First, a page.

It didn’t take long for Mary Galvan to spring into action in her new community.
Shortly after moving into the Durham region five years ago, she recognized the need to showcase Black culture and food in one of the fastest growing and most diverse cities in the Greater Toronto Area.
With mostly her own financial resources, Galvan started the Durham Caribbean Festival, which drew about 800 visitors in the inaugural year.
“It was something new and the turnout was not as much as we anticipated in the first year,” she said. “But I knew that if we stuck with it, it would catch on and become a major event in the city during the summer.”
She was bang on target.
Almost 7,000 people showed up before 2 p.m. at last year’s event, which had a presenting sponsor for the first time.
Galvan was recently presented with the Jackie Robinson Fortitude Award.
“Mary saw a need in her community to bring people together,” said award founder, Dewitt Lee, who was a Toronto mayoral candidate in the last two municipal elections. “She persevered when the odds seemed against her and showed great resolve in ensuring that the festival occupies a place of prominence on the calendar of summer events in this city. She embodies the humanitarian ideals and spirit of Robinson.”
It was the second award in four days for Galvan, who was the recipient of a Black Canadian Diversity Award three weeks ago.
“When I came here, I wanted to do something to engage the community culturally,” she said. “The Jackie Robinson Award tells me that I am on the right track and that I have to continue to put in the time and effort with other individuals to grow the event. This honour is satisfying.”
Born in Toronto to a father who migrated from Venezuela and a mother with Italian roots, Galvan graduated from St. Joseph’s College School and Ryerson University with a social work certification.
The award is named after Major League Baseball trailblazer, Jackie Robinson, who broke the colour barrier in April 1947 after spending the previous year in Montreal with the Dodgers triple “A” minor league affiliate team.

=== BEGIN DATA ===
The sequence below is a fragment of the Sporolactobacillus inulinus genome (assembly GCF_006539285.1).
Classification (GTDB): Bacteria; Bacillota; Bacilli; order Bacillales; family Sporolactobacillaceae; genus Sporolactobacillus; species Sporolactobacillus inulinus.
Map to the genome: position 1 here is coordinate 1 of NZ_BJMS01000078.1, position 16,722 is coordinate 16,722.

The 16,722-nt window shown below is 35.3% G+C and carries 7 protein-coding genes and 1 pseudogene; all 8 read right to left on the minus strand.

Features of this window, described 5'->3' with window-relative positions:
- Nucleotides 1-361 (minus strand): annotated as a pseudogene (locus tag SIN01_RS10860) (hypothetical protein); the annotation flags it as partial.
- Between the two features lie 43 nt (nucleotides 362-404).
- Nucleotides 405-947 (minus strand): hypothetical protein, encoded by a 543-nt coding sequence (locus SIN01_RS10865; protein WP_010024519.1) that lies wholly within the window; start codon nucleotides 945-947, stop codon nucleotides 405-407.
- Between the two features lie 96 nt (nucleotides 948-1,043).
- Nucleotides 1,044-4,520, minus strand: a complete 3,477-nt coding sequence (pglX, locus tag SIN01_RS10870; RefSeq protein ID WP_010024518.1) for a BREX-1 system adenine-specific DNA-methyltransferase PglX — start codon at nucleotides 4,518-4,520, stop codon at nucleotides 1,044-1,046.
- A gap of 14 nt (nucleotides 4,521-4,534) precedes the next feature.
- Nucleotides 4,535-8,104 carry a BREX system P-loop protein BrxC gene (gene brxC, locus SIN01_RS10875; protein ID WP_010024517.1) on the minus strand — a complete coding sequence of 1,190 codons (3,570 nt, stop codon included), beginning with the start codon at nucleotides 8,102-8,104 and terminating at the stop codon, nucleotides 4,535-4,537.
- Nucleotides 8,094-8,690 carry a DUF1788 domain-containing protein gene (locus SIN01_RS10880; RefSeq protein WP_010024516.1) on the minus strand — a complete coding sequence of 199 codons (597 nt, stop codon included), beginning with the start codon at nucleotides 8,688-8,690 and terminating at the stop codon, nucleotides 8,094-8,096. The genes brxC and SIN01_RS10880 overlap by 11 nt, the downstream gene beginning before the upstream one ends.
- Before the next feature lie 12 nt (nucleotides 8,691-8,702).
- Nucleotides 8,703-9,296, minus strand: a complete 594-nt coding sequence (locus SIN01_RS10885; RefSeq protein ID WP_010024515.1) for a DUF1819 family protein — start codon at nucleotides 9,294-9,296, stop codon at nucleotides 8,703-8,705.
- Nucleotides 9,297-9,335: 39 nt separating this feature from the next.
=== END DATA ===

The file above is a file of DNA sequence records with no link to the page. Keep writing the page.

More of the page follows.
“I wanted the award to have a connection to Canada and also honour Robinson’s legacy,” said Toronto-born Lee, who was raised in New York before returning to the city 12 years ago.
Since 2004, MLB teams celebrate Jackie Robinson Day on April 15 which is the day he made his debut for the Brooklyn Dodgers. Players wear his number – 42 – which every MLB team has retired.
The first Jackie Robinson Fortitude Award was presented last year to Warren Salmon, who started the monthly First Fridays networking event 21 years ago.
Other recipients include Salmon’s mother, Bev Salmon, who was the Ontario Human Rights Commission’s first Black female commissioner and a former Metro councillor; Austin Clarke, who has authored 11 novels, six short story collections, five non-fiction books and is the recipient of several notable literary awards, including the Toronto Book Award, the Rogers Writers’ Trust Fiction prize and the Commonwealth Writers Prize for The Polished Hoe; comedian and playwright, Trey Anthony, who was the first Black Canadian woman to write and produce a television show for a major prime time Canadian station; actress and entrepreneur, Tonya Lee Williams, who founded the ReelWorld Film Festival to showcase Canada’s diversity and provide a platform for visible minorities to display their artistic talent and in the process motivate audiences through film; G98.7 president, Fitzroy Gordon and husband and wife, Miguel San Vicente and Itah Sadu, who own A Different Booklist.